If you’re an admin for a Microsoft 365 account, you probably received an email from the Microsoft Message Center titled “Configuration Change in Name parameter for Exchange Online.” The email states that Microsoft will be changing the way the Name attribute functions in Azure AD/MS 365. Unfortunately, the email and associated documentation doesn’t do a good job of explaining the reasoning and implications of the change. Here’s what is going on.
Why the Change?
The Name attribute in Active Directory prior to the change is synced to and stored in Azure AD under the Name attribute. Normally, this would seem like there is no problem. However, there is an underlying issue that is caused by the way Azure AD is designed on the back-end. You see, all objects in an Azure AD/MS 365 tenant are stored in a single OU. But you can have objects in numerous OUs in Active Directory. The problem occurs when you have two objects that are in different OUs, but have the same value in the Name attribute, like you see below:
Note that both objects have the same Name attribute, but different CN values (They’re in different OUs in Active Directory) When the two objects are synced to Azure AD, however, they both have to go into the same OU, and when the Azure AD version of the object is created, it will use the Name attribute to generate the Azure AD CN value for the object. This can keep one of the objects from syncing to Azure AD, since the Name attribute has to be unique for the entire Azure AD Tenant, not just the OU. As a result, Azure AD Connect will fail to sync one of the objects and you’ll get a non-unique attribute alert in Azure AD.
What is Microsoft Doing?
For any objects created in Azure AD following the change, the Name attribute in Azure AD will be populated with the object’s External Directory Object ID (EDOID). The EDOID is unique and is synced to the on-prem msDS-ExternaleDirectoryObjectID attribute. The EDOID is unique both on-prem and in the cloud. This attribute is really only used heavily by Microsoft Exchange when it’s running in Hybrid mode to bind an on-prem AD account to a cloud-based Mailbox. MS chose to use EDOID for the Name attribute in the cloud because of its uniqueness and use in MS Exchange on-prem. However, in order to use EDOID for the Name attribute, Azure AD Connect has to stop syncing that attribute from the on-prem AD. As such, MS is changing the how the sync rules in Azure AD Connect are set up to exclude the Name attribute. This means the Name attribute is ignored entirely during sync.
With the Name attribute no longer syncing, MS will also be updating the way remote mailbox creation works in Exchange Hybrid environments. Prior to the change, the Name value had to be filled out in the New Remote Mailbox wizard (in ECP) and the new-remotemailbox cmdlet in Exchange PowerShell. Exchange Server should no longer require this attribute to be entered, and the value will be generated to match DisplayName (if it doesn’t already).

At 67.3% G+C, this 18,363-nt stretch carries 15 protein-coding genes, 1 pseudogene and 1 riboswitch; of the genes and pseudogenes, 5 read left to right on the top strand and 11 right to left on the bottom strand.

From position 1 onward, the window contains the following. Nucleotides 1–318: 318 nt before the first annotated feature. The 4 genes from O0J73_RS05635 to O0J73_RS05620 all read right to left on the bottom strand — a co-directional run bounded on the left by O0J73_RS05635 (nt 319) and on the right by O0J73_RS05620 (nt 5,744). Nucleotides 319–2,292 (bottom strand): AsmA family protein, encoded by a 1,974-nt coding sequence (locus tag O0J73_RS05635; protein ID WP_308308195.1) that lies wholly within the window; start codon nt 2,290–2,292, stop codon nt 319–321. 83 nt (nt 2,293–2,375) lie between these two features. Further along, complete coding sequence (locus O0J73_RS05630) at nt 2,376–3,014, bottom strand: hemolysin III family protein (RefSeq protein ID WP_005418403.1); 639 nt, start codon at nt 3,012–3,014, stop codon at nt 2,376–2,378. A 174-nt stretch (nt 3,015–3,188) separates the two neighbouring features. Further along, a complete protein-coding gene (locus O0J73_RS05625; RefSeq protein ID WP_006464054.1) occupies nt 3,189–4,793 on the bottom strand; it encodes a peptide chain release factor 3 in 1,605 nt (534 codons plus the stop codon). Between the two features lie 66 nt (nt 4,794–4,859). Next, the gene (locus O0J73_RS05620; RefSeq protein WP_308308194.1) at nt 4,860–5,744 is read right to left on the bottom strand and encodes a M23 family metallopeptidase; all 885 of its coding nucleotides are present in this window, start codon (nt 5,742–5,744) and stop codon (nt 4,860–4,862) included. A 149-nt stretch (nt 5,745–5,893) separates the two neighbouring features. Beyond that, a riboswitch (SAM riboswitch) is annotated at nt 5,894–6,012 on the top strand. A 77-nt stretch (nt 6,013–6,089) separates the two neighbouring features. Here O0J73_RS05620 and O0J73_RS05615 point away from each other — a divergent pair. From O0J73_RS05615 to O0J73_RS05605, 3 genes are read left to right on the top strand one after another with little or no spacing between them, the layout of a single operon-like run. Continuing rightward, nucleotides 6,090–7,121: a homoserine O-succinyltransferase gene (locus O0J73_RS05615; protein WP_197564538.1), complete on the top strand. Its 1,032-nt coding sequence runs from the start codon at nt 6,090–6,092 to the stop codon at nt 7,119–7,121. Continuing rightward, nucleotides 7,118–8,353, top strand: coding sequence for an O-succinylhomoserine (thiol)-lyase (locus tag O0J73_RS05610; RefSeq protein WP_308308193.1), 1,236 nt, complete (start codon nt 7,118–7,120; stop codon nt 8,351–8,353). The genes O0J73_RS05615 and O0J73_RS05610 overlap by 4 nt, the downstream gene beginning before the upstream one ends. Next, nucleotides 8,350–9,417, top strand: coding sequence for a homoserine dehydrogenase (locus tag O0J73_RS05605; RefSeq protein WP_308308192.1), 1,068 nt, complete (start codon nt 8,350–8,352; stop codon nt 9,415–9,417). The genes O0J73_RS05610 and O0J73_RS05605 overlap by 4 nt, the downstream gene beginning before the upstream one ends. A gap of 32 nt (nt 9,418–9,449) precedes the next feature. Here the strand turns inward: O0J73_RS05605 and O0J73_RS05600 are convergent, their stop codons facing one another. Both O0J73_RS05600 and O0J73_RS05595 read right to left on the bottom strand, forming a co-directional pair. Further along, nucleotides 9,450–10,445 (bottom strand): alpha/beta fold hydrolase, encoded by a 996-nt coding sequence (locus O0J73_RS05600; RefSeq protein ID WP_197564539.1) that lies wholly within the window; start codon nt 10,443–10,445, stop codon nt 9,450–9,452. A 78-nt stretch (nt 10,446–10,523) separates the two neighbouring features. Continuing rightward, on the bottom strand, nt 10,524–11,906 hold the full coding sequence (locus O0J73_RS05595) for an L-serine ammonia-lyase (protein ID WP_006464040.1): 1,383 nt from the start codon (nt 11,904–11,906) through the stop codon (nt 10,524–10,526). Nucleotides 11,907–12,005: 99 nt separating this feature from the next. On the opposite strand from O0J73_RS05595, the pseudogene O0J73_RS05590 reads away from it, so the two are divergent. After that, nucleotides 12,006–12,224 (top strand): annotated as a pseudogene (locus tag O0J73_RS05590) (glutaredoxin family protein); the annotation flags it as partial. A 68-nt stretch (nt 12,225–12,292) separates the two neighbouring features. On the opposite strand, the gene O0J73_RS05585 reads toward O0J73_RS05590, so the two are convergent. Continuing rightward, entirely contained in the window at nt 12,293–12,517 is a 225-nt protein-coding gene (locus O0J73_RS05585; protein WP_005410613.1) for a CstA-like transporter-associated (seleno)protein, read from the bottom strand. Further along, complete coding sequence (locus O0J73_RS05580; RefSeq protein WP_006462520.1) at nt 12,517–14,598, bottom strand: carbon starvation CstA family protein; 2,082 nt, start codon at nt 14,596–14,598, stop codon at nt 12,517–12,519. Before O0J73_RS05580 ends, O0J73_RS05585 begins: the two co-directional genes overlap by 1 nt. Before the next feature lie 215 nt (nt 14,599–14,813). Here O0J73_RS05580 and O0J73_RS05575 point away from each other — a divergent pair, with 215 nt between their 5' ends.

How Does this Affect My Work?
Since the Name attribute will no longer sync, the Name attribute on-prem will no longer match. This means any scripts that make use of the Name attribute directly need to be changed to use a different attribute in most cases (generally a good practice anyway. UPN is a better attribute to use in scripts, IMO). The only exception is here is if the script is pulling the name attribute from an existing object like in the below case:
get-mailbox | select name
In that situation, the name attribute will equal whatever value is obtained from get-mailbox. If, however, you do this:
get-mailbox -identity 'bob henry'
the script won’t work properly in the cloud on new objects because the Name attribute in the cloud will be the EDOID value, which is a long, unique string of letters and numbers and not “bob henry.”
What Do I Need to Do?
If you are not using Exchange Hybrid (or the on-prem ECP) to create mailboxes and you aren’t using a manually entered Name value in your script, you don’t have to change anything.
If you are in Exchange Hybrid, you need to be aware of the change to how remote mailboxes are created, but won’t really need to change anything. The on-prem Name attribute will be automatically derived from the DisplayName value and used to generate the CN value as before. You’ll also need to note that changes to the Name attribute will no longer sync, so on-prem changes won’t impact cloud objects. Note that this change will not apply to existing Azure AD objects. You don’t have to change the Name value on-prem or in the cloud and it won’t be changed automatically. Only new objects will have this change applied, so you’ll likely have objects that have the Name derived from DisplayName as well as objects that have Name populated with the EDOID value. That may be a little confusing, but shouldn’t impact operations.
If you have scripts that use a manually entered Name value to work with cloud-based objects, you need to change those scripts to use a different Mailbox ID value, like UPN or email address.